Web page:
Scientists Make Stale Chips Taste Fresh With An Audio Edit
If you've ever decided to chow down on snacks left open in your kitchen for months, you know the disappointment of biting into a stale potato chip. But what is it that makes that chip taste stale? It turns out that the sound of the chip has as much to do with it as its flavor.
For a 2004 study published in the journal Flavour, participants wore headphones as they bit into 180 identical Pringles potato chips and rated each one on its freshness. The headphones let them hear real-time audio of the crunch with each bite.
Here's what they didn't know: that the researchers were subtly changing the sound, boosting or lowering the high frequencies of some chips and changing the volume on others. The results showed that people will rate a chip as tasting fresher if the crunch has more high frequencies or a louder volume, and more stale and soft when the high frequencies or volume were turned down.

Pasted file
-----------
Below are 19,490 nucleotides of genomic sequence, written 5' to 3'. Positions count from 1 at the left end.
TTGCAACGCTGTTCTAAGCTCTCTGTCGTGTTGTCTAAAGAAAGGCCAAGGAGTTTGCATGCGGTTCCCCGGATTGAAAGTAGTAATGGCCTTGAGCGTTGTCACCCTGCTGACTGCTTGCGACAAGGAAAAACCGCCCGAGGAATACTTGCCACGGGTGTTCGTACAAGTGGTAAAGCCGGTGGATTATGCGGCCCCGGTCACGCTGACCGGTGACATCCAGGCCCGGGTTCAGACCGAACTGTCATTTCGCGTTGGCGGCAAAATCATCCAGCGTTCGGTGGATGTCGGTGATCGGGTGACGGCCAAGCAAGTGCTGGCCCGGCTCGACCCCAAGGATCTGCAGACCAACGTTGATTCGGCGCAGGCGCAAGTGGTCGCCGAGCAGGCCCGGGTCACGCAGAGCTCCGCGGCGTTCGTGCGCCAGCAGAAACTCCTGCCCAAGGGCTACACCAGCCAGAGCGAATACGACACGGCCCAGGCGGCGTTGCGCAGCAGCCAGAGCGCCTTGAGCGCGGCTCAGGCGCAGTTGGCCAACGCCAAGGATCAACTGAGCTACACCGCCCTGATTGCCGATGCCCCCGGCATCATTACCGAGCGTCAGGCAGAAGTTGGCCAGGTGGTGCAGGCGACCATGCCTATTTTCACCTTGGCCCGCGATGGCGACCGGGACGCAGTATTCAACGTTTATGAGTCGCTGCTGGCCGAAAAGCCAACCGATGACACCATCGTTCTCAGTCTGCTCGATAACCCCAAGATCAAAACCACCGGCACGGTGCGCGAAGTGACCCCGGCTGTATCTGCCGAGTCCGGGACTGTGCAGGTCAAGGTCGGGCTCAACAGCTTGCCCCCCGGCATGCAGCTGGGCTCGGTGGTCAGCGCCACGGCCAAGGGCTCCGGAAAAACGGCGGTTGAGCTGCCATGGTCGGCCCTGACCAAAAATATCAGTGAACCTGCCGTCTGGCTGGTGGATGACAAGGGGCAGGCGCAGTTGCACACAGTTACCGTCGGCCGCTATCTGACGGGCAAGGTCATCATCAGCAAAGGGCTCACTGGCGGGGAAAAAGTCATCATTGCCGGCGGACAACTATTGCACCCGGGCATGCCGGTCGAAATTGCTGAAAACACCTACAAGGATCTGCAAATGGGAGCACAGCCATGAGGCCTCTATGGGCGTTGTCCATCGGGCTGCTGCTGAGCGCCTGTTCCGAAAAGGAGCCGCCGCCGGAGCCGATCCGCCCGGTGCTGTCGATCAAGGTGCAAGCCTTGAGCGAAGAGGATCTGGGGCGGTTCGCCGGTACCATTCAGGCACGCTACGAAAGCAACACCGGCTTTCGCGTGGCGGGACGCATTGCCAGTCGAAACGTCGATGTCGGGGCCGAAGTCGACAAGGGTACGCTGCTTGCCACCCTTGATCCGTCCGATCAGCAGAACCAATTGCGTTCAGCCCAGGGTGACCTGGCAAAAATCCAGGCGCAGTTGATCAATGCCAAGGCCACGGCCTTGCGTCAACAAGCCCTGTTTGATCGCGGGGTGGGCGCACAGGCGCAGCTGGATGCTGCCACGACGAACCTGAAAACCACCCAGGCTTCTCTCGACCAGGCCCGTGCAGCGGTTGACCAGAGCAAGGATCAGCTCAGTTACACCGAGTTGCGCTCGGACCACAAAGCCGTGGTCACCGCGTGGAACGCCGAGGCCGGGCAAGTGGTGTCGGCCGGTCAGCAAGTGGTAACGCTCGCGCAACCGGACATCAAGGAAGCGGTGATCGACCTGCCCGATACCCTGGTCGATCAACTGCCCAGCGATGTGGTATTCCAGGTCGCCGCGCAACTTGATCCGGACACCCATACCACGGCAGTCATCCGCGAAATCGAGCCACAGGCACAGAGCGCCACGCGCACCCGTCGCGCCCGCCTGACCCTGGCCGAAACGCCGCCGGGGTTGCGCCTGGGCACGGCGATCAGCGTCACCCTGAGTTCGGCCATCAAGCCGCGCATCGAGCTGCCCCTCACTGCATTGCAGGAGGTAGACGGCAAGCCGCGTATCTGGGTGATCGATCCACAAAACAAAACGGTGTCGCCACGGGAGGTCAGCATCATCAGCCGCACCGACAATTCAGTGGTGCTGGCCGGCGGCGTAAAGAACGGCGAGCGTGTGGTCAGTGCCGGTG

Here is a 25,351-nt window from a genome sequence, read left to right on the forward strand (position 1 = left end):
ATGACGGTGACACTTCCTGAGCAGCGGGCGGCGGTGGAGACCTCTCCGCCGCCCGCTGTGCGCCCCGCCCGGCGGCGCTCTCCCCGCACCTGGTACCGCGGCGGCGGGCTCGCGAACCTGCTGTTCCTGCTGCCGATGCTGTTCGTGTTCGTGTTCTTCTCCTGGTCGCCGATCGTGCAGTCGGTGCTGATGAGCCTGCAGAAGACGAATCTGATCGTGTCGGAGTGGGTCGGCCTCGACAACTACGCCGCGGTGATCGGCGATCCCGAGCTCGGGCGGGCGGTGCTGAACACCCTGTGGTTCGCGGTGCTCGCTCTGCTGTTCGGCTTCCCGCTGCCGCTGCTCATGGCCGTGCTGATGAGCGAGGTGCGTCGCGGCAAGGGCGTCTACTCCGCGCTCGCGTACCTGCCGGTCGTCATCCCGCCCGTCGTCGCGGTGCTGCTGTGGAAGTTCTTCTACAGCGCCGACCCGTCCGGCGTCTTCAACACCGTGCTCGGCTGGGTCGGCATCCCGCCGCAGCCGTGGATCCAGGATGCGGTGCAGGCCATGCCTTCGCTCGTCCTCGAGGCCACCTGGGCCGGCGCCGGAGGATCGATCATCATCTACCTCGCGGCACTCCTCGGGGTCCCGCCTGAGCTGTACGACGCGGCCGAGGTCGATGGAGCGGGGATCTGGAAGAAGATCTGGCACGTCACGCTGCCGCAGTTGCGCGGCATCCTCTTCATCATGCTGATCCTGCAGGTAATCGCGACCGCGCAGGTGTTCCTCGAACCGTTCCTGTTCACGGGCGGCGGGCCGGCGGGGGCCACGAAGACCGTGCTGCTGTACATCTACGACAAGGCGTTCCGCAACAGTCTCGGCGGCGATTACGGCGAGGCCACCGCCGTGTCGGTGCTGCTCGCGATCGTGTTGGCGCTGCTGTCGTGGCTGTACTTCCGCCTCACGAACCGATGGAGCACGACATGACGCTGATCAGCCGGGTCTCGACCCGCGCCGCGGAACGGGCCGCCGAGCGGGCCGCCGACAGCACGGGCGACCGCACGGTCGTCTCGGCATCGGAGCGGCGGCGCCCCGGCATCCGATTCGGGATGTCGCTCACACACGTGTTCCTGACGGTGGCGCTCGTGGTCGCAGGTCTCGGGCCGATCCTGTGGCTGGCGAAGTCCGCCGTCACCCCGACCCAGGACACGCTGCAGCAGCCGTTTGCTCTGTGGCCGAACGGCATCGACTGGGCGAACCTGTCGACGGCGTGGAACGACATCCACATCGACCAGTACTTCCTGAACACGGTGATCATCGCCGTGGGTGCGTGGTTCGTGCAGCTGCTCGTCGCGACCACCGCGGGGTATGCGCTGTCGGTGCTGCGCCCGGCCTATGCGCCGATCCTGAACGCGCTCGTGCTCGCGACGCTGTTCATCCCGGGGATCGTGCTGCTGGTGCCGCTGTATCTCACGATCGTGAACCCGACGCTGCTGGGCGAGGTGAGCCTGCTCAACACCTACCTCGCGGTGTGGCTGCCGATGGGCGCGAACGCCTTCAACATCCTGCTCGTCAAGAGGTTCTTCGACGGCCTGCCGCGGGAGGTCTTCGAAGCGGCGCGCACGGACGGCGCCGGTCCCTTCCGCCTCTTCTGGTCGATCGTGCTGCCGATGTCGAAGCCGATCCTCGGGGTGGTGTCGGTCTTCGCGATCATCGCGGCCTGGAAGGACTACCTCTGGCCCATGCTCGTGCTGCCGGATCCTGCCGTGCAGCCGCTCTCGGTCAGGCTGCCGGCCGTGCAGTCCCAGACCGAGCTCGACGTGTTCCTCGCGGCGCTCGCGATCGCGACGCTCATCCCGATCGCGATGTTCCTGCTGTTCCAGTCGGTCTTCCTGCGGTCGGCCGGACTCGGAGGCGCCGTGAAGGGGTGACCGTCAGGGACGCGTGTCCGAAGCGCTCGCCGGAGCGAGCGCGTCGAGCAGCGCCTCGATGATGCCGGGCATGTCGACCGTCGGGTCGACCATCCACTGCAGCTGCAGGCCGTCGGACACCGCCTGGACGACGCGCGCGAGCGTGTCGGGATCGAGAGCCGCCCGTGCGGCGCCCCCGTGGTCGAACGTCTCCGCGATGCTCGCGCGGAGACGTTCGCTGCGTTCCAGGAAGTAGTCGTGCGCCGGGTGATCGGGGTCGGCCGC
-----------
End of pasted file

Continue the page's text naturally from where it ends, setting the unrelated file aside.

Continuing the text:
What's Going On?
This interaction of multiple senses is called cross-modal perception, and it's nothing new. In fact, the researchers got the idea from a phenomenon called the parchment skin illusion, where scientists can change your perception of your skin's texture by altering the sound you hear when you rub your palms together.
It's an important skill for interacting with your world, which is why you develop it as a baby: infants as young as one month have been shown to successfully pick out the image of an object that they had previously mouthed but never saw. Change one sensation, and you form a different mental picture as a result. Now if only they could change your cross-modal perception to fix itchy shirt tags...